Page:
J.W. – Data is a Person (“The Measure of a Man,” TNG, 1989)

Riker must try to demonstrate Data is not a person, and does so by taking an arm off… he thinks. But Picard’s case comes out on top and Data is demonstrated to be a person with all the rights that entails. It’s a suspenseful, heartwarming moment early in TNG.

Mike – “This is 13 years ago…” (“The Menagerie,” TOS, 1966)

Gene Roddenberry faced the unenviable “no-win scenario” of needing to air the show’s unsold, radically different first pilot episode in order to fill out TOS’ first season. His solution was elegant, enveloping it in a frame story that instantly gave the Trek universe a “pre-history” and Spock a richer backstory.

Links

The Sci-Fi Christian– There is so much to discuss when it comes to the intersection of faith and culture, and science fiction is often at the forefront of ways to drive this discussion forward. Check out The Sci-Fi Christian’s website and podcast for tons of discussion of related topics.

Eclectic Theist– Follow my “other interests” blog for discussion of sci fi, fantasy, movies, sports, food, and much, much more.

Be sure to check out the page for this site on Facebook and Twitter for discussion of posts, links to other pages of interest, random talk about theology/philosophy/apologetics/movies and more!

SDG.

Celebrating 50 Years of Star Trek: Top 25 Moments, Times Two #25-21

qpidReaders of this blog know that I’m a huge science fiction fan. Science fiction is a genre that has more worldview seeping into it and through it than almost any other one, in my opinion. To celebrate the 50th Anniversary of Star Trek, I have teamed up with Mike Poteet of The Sci-Fi Christian (an excellent site and podcast you should follow in all forms) to share our top 25 moments each (50 total!) from all of Star Trek on screen. That’s right, from The Original Series all the way through Star Trek Beyond, we’re bringing you our favorite moments. Some of these are steeped with worldview, and some are just fun or interesting. Check them out, and let us know your favorites in the comments.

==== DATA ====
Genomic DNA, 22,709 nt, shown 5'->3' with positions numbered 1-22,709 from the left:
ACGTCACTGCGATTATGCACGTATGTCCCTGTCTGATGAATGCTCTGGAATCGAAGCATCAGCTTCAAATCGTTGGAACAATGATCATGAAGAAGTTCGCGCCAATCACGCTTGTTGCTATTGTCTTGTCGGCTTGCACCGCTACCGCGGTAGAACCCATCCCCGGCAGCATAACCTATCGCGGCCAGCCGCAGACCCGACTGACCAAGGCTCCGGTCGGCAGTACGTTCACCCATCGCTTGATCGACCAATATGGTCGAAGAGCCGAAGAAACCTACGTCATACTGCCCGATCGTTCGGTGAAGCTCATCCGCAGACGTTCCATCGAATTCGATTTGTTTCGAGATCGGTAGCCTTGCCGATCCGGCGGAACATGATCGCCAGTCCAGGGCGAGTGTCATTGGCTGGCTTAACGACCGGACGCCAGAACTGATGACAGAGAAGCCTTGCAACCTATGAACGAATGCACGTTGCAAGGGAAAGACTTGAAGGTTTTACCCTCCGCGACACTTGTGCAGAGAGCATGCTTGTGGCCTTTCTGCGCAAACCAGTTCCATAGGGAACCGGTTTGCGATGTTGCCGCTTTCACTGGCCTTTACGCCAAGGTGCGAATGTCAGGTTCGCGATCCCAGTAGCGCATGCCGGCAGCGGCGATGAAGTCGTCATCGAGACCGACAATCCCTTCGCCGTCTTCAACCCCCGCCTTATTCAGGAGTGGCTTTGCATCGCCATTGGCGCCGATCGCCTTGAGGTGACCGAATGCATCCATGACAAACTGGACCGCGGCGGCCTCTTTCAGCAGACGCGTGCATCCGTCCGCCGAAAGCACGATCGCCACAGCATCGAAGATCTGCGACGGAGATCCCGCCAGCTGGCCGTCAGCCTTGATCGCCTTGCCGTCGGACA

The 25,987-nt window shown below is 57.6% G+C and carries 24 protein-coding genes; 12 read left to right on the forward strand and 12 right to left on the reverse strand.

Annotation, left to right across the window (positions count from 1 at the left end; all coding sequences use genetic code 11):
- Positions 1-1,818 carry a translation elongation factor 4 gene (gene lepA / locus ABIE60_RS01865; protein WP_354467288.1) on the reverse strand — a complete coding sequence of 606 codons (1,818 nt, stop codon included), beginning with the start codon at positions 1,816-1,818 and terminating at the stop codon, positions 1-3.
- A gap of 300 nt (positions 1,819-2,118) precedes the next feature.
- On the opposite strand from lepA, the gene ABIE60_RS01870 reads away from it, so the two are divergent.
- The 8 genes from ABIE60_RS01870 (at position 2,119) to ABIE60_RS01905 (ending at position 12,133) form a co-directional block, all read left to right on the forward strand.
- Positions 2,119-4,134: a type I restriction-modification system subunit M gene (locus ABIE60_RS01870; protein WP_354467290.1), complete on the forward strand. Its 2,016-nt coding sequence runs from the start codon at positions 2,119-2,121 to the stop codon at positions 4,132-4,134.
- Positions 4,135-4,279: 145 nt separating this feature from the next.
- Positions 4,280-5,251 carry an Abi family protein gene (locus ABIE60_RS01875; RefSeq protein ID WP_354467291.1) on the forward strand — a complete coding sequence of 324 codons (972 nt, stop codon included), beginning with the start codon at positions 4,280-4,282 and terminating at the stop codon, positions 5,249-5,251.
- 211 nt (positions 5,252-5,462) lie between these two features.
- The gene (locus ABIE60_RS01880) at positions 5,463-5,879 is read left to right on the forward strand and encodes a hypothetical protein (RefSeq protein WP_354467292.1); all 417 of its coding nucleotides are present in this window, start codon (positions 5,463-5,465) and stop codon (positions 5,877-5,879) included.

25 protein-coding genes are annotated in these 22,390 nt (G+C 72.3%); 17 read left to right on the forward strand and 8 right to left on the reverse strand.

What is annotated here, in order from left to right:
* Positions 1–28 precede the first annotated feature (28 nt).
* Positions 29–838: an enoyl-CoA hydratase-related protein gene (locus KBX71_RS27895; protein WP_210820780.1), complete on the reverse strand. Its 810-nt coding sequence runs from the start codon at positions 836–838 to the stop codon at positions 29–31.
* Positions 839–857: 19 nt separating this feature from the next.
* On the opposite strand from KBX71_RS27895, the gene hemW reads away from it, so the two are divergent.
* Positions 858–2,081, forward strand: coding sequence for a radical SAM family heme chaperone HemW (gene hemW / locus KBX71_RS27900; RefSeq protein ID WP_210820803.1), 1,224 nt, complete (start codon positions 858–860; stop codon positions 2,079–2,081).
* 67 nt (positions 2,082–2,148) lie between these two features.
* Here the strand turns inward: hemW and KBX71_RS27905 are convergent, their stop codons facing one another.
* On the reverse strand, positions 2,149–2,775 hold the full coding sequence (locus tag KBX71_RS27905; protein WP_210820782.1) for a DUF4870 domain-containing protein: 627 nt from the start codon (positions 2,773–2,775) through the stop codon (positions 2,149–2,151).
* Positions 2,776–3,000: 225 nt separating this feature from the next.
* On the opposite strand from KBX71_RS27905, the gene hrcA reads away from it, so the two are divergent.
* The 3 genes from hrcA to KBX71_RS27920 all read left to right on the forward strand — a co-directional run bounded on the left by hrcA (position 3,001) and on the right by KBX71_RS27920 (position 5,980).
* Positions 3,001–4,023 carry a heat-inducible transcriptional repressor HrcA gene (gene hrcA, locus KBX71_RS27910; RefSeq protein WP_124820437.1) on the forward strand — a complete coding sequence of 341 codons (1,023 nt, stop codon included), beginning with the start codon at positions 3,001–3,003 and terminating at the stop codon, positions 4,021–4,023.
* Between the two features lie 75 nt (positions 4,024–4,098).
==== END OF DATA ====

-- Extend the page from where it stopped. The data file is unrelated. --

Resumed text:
25.

J.W. – Trek is back to TV… kind of (Star Trek: Discovery Announced, 2016)

https://www.youtube.com/watch?v=Cxba2WjlN90

Finding out that Star Trek was returning in series form was massive news for Star Trek fans. It’s always been the format Trek has excelled in, and I know that the announcement of a new series was one of the best moments I’ve had with Star Trek.

Mike – “Is that classical music?” (Star Trek Beyond, 2016)

The perfect fusion of “nuTrek” and old: Instead of firing phasers or photon torpedoes, our heroes unexpectedly use music as a weapon against Krall’s “bees”—and the song of choice? The Beastie Boys’ “Sabotage,” a callback to the 2009 film. (We all like the beats and the shouting, Jaylah!)